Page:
03-19-2012, 01:14 PM
Well, since it isn't your horse I would let someone else fix it. The other thing is, this horse is not a suitable lesson horse unless he was just having an extremely bad day. You did the intelligent thing by walking away from him. This is not a very common problem and you will probably not see it in your own horse that you have a good working relationship with. With this horse I would try to gain his respect from some good authoritative ground work. I wouldn't try to put a halter on him without a stick in my hand because the next behavior could be a biting charge.
    03-19-2012, 08:02 PM
Thank you so much everyone for your replies! I will definitely grab a dressage stick next time I'm around him.

I never had seen a horse do that before. I just slowly opened the stall and he was like, "WHO THE HECK ARE YOU? DIE!" Ha ha. I got the message, and I was to afraid of getting someone mad by correcting him. Some people are so funny about corrections, they will just let the horse be a monster until it finally breaks someone's arm or something.
    03-19-2012, 08:43 PM
I entered the stall of a mare that I had never trimmed before. She was standing at the back wall of the stall horizontal to me. I was against the front wall. Just by the way she was looking at me a little voice went off in my head and I thought, you are going to get kicked. I started to edge toward the stall door and she swung around and kicked me in the stomach with both hind feet before I had a chance to get out. I was at the end of her kick and was not injured but I wanted to kill her. I refused to work on her and about a month later she seriously kicked the owner's son and then the stall door after he shut it. You run across a truly vicious horse so seldom that when you do they are really dangerous because you are not expecting it. In an other experience with a vicious horse I was severely cow kicked while trimming the last back foot. A few minutes later I was standing in front of the horse's nose holding the lead rope still catching my breath when the horse swapped ends and kicked with both hind feet before I had a chance to react. It caught me in the pit of my stomach. If it hadn't tossed me about eight feet backwards I probably would have been seriously injured. Ever since, I have not had an affinity for white, glass eyed horses and that was 35 years ago. John's advice about a horse facing you is good but if a horse is intent on kicking you he will do it and they are so fast that you will feel it before you realize what happened.
    03-19-2012, 09:17 PM
Eolith, if you can't get the halter on the horse how are you going to diagnose whether the horse is suffering pain? My thinking is, I don't care if the GD horse is passing a kidney stone it better not take it's unfortunate circumstance out on me because there is no excuse whatsoever for it. The other thing is, if the horse is acting out in an aggressive manner and you attempt to free longe it in a 12 foot square stall you will be standing about five feet from the horse. You have just put yourself in a very dangerous position and have invited the horse to seriously injure you or worse. It bugs me to death when a horse acts out in a dangerous manner and the first thing somebody (Usually a bleeding heart) wants to do is rationalize that the horse is suffering pain and therefore its natural reaction is to go after you. It is not a natural reaction. If my words seem harsh it's because a forum can be a dangerous place if someone follows advice that is not safe. It is nothing personal on my part. Others on the forum then have a responsibility to point out that the advice is not safe. Generally speaking, the smaller the space the horse is confined in the more danger it presents to the handler. I will not enter a horse trailer with a horse. The horse can either walk in on his own or stay home.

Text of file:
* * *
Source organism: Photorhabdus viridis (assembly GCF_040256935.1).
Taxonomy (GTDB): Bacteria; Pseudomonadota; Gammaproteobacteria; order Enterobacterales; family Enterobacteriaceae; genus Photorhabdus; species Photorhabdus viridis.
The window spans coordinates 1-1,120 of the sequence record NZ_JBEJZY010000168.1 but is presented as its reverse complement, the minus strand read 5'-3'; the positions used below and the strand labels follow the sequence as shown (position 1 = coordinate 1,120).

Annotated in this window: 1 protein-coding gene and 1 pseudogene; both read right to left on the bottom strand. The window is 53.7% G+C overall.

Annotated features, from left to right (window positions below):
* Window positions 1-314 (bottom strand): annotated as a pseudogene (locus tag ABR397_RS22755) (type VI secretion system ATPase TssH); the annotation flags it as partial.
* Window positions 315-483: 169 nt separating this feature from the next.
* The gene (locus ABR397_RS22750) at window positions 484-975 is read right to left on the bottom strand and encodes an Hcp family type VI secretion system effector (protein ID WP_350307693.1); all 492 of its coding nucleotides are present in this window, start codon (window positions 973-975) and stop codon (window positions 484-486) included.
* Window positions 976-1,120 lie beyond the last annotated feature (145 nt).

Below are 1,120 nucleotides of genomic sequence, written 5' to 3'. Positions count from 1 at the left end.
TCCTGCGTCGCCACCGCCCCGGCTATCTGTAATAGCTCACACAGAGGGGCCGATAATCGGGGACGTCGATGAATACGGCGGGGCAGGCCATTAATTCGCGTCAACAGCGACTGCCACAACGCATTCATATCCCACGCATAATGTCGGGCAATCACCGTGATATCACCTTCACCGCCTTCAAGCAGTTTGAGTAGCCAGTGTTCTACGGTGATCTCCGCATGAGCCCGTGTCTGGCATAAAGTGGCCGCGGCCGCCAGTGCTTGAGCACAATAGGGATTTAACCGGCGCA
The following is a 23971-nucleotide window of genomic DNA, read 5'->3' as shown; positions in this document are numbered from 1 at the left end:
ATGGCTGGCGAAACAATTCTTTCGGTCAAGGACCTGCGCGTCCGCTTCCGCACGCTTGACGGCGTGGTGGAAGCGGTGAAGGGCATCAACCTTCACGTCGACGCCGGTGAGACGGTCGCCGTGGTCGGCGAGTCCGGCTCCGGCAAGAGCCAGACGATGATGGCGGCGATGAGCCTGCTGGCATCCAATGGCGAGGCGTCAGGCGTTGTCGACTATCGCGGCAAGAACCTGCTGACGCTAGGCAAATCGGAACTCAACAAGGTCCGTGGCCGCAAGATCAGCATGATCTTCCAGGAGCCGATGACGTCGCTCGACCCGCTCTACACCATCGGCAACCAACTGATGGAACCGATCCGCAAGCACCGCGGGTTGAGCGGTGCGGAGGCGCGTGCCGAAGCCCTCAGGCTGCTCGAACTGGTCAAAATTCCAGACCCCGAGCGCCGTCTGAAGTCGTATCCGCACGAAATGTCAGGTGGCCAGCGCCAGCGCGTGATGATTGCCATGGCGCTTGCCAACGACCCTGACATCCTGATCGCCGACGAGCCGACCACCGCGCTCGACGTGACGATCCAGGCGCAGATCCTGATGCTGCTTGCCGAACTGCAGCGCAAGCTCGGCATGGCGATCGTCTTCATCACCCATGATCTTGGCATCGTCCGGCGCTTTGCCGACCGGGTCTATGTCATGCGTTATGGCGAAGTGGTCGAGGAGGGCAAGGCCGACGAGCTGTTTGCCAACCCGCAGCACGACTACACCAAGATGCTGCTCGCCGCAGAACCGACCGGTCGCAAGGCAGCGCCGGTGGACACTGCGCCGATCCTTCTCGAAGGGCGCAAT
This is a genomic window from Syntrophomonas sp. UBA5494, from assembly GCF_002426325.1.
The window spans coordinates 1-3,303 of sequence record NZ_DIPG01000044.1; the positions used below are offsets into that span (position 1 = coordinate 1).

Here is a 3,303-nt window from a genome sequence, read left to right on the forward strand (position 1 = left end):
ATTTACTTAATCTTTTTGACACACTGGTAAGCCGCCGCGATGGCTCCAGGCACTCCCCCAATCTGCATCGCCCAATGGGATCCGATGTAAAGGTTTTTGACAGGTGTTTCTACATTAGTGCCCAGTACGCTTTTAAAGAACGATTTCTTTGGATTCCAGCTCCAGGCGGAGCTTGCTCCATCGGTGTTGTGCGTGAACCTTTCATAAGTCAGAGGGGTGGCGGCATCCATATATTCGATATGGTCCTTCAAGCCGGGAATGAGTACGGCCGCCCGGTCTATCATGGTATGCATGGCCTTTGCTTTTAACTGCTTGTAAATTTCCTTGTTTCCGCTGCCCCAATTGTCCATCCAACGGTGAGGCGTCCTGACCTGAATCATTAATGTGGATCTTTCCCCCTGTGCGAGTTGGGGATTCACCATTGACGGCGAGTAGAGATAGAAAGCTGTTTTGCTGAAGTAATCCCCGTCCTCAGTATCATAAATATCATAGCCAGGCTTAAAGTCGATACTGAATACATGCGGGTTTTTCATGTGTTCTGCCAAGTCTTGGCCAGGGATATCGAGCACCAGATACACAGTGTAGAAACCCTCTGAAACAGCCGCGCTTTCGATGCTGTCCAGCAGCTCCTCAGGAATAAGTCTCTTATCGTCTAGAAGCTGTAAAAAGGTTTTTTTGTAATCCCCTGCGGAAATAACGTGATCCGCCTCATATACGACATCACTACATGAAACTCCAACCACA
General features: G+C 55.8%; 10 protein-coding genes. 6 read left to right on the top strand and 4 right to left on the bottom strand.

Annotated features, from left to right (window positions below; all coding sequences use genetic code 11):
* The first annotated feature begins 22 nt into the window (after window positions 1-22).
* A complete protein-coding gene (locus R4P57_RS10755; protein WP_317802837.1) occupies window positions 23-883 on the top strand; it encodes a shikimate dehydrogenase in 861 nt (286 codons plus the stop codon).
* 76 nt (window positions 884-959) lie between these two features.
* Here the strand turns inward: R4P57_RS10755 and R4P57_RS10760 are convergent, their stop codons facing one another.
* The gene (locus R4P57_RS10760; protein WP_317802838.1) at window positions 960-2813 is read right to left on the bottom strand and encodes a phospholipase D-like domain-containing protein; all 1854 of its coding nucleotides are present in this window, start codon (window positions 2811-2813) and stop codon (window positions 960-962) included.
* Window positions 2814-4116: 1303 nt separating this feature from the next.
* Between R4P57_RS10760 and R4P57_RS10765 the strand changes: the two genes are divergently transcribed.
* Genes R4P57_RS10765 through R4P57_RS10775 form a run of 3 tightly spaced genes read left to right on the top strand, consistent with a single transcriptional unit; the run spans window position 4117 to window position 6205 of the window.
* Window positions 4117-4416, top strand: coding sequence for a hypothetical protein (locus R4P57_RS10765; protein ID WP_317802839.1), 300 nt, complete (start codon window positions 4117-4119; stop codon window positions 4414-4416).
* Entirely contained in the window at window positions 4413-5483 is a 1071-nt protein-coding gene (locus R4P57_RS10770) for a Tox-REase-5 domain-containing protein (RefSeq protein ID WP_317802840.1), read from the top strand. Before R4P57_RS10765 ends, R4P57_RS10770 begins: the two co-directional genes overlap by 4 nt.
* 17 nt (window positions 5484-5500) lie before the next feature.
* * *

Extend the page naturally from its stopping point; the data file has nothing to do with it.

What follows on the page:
Annnie31 likes this.
    03-22-2012, 10:33 AM
Eliduc, I agree with you that to kick a human is not the horse's instinct or natural reaction to pain.

And, I agree with you totally that small places with fixed walls and doors plus human and a horse can be dangerous even with a totally "safe" horse - I almost got crushed, literally, with my very safe horse in the horse trailer when he tried to squeeze past me and jammed me into a nook in the wall. Didn't know that human rib cages could "fold" so far that shoulders almost touched in the front. I thought my ribs were going to break and puncture my lungs and heart and bye bye Ladytrails. (I had just healed from a broken arm and was holding the lead rope in my weak hand, he tried to walk out of the trailer instead of back out, and I wasn't able to guide his head he just squeezed past me.)